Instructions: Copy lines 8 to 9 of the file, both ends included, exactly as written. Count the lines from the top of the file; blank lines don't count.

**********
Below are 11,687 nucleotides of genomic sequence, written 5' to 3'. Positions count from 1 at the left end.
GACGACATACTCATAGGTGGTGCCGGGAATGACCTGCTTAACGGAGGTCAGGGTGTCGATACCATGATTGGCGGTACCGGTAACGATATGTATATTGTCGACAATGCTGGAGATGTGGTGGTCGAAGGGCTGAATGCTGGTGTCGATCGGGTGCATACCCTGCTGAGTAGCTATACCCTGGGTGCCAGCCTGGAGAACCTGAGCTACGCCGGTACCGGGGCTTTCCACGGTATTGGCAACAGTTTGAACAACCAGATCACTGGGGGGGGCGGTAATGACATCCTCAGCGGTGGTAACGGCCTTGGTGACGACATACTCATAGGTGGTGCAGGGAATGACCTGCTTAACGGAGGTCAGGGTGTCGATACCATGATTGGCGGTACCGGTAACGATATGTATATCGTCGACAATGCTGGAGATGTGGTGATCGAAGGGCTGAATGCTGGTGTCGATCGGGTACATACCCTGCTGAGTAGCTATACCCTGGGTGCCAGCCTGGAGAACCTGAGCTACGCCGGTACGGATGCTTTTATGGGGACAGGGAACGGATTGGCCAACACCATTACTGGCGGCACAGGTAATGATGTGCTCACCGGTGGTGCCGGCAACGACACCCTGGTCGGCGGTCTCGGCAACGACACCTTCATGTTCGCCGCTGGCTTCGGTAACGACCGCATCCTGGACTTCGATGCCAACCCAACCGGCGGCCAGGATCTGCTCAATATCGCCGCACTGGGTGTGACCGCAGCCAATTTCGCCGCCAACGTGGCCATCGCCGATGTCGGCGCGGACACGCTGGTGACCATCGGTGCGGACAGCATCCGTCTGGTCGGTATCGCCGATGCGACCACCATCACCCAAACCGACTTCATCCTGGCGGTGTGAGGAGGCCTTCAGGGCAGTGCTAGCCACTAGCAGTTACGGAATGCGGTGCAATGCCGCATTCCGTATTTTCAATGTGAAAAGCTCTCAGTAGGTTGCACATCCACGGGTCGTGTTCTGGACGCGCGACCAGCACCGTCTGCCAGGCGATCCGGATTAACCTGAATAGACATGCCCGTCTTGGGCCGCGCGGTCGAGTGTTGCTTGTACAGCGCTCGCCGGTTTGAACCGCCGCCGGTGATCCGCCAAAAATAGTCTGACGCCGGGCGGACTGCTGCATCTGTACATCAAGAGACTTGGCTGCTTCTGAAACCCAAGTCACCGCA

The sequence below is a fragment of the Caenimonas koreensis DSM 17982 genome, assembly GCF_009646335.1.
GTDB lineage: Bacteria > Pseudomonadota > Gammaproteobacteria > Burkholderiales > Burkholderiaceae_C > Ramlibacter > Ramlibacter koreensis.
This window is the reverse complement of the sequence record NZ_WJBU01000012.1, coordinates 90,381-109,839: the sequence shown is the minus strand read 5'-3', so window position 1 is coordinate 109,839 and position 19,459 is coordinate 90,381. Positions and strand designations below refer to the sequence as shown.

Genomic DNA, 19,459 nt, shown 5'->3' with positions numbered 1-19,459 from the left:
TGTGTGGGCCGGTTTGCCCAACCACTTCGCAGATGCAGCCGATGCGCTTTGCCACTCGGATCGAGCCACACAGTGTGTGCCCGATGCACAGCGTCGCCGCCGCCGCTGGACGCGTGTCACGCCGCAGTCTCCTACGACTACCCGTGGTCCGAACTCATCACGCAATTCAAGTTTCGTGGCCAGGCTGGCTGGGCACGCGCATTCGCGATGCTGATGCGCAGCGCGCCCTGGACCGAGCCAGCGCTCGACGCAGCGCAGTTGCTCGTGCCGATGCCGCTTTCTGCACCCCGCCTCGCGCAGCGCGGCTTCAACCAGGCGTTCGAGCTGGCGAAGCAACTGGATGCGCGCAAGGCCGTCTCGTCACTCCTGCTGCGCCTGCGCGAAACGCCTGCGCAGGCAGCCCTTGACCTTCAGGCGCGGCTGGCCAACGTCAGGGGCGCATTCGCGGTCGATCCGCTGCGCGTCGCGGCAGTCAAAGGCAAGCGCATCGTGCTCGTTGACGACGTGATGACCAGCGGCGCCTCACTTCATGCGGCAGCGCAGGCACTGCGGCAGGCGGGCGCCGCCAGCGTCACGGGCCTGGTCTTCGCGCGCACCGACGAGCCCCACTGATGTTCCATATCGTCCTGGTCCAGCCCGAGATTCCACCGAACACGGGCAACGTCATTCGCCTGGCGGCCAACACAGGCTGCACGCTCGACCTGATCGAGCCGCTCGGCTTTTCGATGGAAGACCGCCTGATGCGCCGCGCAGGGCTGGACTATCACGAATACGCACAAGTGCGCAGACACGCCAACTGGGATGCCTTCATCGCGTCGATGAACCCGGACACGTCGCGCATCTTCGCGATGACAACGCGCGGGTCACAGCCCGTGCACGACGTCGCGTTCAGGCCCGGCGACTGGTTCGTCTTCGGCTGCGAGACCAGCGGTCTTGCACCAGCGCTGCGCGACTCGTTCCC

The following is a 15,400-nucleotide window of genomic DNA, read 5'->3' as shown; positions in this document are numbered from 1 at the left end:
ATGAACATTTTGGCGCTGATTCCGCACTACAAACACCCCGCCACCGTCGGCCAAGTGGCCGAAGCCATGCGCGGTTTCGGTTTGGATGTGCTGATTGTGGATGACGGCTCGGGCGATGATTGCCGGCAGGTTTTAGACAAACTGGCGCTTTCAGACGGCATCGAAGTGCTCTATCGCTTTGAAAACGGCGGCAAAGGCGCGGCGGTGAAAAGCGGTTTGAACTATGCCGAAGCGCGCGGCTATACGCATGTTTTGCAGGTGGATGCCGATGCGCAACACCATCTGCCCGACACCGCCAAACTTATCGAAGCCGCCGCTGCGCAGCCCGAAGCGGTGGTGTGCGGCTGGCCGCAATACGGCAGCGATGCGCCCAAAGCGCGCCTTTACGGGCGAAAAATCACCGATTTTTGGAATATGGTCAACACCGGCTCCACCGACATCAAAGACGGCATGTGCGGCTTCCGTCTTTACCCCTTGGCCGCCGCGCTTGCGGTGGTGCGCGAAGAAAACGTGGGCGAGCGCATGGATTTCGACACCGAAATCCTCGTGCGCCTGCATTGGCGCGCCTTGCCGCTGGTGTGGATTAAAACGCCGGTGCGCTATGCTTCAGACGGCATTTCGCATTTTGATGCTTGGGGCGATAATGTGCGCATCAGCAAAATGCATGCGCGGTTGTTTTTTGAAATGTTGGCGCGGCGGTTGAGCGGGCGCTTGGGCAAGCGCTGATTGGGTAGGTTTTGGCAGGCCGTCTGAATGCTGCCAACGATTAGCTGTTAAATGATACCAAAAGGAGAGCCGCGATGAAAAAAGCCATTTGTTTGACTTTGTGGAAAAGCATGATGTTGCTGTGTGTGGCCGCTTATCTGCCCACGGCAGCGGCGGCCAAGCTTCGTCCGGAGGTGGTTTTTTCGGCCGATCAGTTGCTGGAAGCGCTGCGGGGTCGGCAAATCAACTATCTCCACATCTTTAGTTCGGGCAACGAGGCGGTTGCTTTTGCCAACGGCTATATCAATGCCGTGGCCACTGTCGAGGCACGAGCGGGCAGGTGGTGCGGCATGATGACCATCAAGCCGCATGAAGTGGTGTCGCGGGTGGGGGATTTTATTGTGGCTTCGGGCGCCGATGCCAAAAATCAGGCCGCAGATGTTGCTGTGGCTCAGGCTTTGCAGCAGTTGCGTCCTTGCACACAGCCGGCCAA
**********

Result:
The following is a 15,400-nucleotide window of genomic DNA, read 5'->3' as shown; positions in this document are numbered from 1 at the left end:
ATGAACATTTTGGCGCTGATTCCGCACTACAAACACCCCGCCACCGTCGGCCAAGTGGCCGAAGCCATGCGCGGTTTCGGTTTGGATGTGCTGATTGTGGATGACGGCTCGGGCGATGATTGCCGGCAGGTTTTAGACAAACTGGCGCTTTCAGACGGCATCGAAGTGCTCTATCGCTTTGAAAACGGCGGCAAAGGCGCGGCGGTGAAAAGCGGTTTGAACTATGCCGAAGCGCGCGGCTATACGCATGTTTTGCAGGTGGATGCCGATGCGCAACACCATCTGCCCGACACCGCCAAACTTATCGAAGCCGCCGCTGCGCAGCCCGAAGCGGTGGTGTGCGGCTGGCCGCAATACGGCAGCGATGCGCCCAAAGCGCGCCTTTACGGGCGAAAAATCACCGATTTTTGGAATATGGTCAACACCGGCTCCACCGACATCAAAGACGGCATGTGCGGCTTCCGTCTTTACCCCTTGGCCGCCGCGCTTGCGGTGGTGCGCGAAGAAAACGTGGGCGAGCGCATGGATTTCGACACCGAAATCCTCGTGCGCCTGCATTGGCGCGCCTTGCCGCTGGTGTGGATTAAAACGCCGGTGCGCTATGCTTCAGACGGCATTTCGCATTTTGATGCTTGGGGCGATAATGTGCGCATCAGCAAAATGCATGCGCGGTTGTTTTTTGAAATGTTGGCGCGGCGGTTGAGCGGGCGCTTGGGCAAGCGCTGATTGGGTAGGTTTTGGCAGGCCGTCTGAATGCTGCCAACGATTAGCTGTTAAATGATACCAAAAGGAGAGCCGCGATGAAAAAAGCCATTTGTTTGACTTTGTGGAAAAGCATGATGTTGCTGTGTGTGGCCGCTTATCTGCCCACGGCAGCGGCGGCCAAGCTTCGTCCGGAGGTGGTTTTTTCGGCCGATCAGTTGCTGGAAGCGCTGCGGGGTCGGCAAATCAACTATCTCCACATCTTTAGTTCGGGCAACGAGGCGGTTGCTTTTGCCAACGGCTATATCAATGCCGTGGCCACTGTCGAGGCACGAGCGGGCAGGTGGTGCGGCATGATGACCATCAAGCCGCATGAAGTGGTGTCGCGGGTGGGGGATTTTATTGTGGCTTCGGGCGCCGATGCCAAAAATCAGGCCGCAGATGTTGCTGTGGCTCAGGCTTTGCAGCAGTTGCGTCCTTGCACACAGCCGGCCAA